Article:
Entering through the narrows of Saint John, Newfoundland reminded me of the entrance into Santiago de Cuba, both about the same in width and with cliffs on either sides, both spectacular and to our misfortune both up wind but worth the effort.
Our time in Santiago was one of the most memorable, not because of the place but because of the friends we made there and how we learned how big the heart of a Cuban can be.
It was January 2011 when we sailed into Santiago, this was my third visit to Cuba. The first to La Habana in 2004 by myself, the second in 2010 with my father, two brothers, and my two daughters to meet mi marinero Jay who had delivered a boat there from Florida, this time visiting Jirón, to the south as well as La Habana. Jay and I vowed to return one day on our own boat but we were interested in anywhere other than the capital of La Habana and Santiago caught our attention. On our first visit out of the marina upon arrival, we were approached by a young cuban Pochito who offered his service for anything we might need, discovering we were latinos he toke us over to his house. There his parents received us, Rosa and Pedro, they welcomed us in and from that moment on did not let us eat one day on our boat, they prepared a meal for us, a feast, every day. We spent countless hours with them. Rosa washed our clothes by hand, she prepared warm pails of water for us to bathe in, braided the Chicas hair, Jay even learned how to fill a propane tank with Pedro by gravity from one tank to the other via hoses. They made a living from the Cuban black market, for less than $10 they would feed 9 people. We could only stay for a week, though they wanted us to stay longer, and so did we, but we explained we were on our way back home to Costa Rica for our wedding scheduled for February 5th, just a couple of weeks away. We asked where we could go buy some clothes to wear at our wedding, the white linen garments original to Cuba is what we had in mind. Pedro asked Jay what was he looking for exactly, Jay relied “a white shirt and white pants”, Pedro looked him over and got up and left into another room, he came out with a black garbage bag and handed it to Jay and said “you do not need anything, here is what you will wear to your wedding”. Pedro was a thin tall black man, pretty much the same size as Jay. As he revieled the contents inside the bag Pedro told us that about 5 years ago he had befriended a Mexican who would return to visit again and asked Pedro what he would like from Mexico and he replied “white pants and a white shirt so that when I escape from Cuba one day I can arrive in a new port dressed in white”, of course, the color of freedom! He told us “now I know I will never escape this prison so please wear it for me”.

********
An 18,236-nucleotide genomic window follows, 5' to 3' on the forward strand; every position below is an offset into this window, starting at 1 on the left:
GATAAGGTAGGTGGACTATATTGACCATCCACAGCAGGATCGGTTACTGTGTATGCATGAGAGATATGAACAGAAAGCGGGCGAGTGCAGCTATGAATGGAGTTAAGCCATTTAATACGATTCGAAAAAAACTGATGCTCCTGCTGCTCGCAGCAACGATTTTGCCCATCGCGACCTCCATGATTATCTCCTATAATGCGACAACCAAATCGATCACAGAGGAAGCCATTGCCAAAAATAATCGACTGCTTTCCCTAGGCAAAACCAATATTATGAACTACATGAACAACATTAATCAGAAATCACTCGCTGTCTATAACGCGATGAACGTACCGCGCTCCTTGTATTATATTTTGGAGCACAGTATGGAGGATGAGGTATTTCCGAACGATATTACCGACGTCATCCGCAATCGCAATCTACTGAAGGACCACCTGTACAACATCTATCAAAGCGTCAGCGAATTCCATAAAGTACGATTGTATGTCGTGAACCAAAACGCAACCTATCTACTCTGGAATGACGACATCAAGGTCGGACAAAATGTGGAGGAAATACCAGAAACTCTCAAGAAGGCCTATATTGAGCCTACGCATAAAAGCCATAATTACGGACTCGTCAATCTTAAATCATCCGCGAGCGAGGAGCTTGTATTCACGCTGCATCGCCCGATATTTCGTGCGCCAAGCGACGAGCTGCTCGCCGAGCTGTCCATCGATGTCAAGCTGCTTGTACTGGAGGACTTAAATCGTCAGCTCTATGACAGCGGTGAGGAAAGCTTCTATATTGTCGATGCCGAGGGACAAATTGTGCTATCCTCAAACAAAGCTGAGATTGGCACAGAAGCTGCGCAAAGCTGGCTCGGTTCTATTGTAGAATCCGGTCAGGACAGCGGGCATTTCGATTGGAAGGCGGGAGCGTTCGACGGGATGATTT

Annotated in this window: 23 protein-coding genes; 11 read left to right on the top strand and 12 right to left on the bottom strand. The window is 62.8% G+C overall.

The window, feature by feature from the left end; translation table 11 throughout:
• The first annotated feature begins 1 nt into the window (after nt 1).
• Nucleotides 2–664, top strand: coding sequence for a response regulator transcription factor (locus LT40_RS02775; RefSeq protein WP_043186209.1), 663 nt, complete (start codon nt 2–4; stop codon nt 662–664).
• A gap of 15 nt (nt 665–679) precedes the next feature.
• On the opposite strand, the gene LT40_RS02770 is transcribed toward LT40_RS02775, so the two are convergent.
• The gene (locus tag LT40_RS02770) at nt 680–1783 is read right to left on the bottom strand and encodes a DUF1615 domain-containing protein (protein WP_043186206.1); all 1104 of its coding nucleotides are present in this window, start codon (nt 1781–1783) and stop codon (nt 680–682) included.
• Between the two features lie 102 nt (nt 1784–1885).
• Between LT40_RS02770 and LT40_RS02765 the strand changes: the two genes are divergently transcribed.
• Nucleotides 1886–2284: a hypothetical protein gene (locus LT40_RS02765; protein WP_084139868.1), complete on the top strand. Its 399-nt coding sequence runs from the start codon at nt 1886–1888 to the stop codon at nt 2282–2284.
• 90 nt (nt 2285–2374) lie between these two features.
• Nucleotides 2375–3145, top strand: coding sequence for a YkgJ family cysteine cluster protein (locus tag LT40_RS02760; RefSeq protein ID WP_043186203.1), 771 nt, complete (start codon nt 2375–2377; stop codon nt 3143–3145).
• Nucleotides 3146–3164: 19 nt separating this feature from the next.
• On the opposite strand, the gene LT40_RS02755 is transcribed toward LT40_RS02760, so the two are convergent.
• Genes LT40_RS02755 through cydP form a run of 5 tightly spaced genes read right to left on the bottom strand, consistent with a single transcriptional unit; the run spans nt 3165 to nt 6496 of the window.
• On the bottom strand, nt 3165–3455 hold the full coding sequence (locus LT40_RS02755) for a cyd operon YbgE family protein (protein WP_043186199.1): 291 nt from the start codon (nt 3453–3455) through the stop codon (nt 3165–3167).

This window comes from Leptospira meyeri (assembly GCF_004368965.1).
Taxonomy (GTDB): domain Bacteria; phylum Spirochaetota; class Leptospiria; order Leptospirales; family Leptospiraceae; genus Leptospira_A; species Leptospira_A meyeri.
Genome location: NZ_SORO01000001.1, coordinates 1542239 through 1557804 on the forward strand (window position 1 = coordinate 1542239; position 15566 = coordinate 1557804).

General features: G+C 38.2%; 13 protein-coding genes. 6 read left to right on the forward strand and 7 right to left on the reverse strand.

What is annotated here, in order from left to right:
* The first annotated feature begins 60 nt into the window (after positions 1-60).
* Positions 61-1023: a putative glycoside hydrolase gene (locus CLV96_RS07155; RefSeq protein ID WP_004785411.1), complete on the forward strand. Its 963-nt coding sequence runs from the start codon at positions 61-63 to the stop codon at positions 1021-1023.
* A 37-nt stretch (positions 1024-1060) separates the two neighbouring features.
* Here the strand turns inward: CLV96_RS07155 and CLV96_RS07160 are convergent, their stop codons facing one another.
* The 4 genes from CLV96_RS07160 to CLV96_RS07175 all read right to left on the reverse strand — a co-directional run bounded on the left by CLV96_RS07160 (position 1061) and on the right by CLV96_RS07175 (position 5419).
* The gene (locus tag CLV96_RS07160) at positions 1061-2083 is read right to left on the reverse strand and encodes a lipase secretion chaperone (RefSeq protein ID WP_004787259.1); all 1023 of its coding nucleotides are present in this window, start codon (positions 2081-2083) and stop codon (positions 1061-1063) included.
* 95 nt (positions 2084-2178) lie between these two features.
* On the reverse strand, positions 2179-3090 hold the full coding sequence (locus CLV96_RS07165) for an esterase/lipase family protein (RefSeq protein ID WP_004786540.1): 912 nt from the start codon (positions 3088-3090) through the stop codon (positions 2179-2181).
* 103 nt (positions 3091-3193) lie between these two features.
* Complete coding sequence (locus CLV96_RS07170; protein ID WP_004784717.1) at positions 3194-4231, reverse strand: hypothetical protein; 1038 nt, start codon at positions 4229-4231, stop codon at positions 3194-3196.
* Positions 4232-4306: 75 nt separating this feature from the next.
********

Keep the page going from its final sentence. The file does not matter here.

That is what Jay wore to our wedding, it fit him perfectly and the thought of it always brings tears to my eyes, what a sad realization to come to, how sad the Cuban existance, but above all, even under such circumstances, what a big heart that of the Cubano.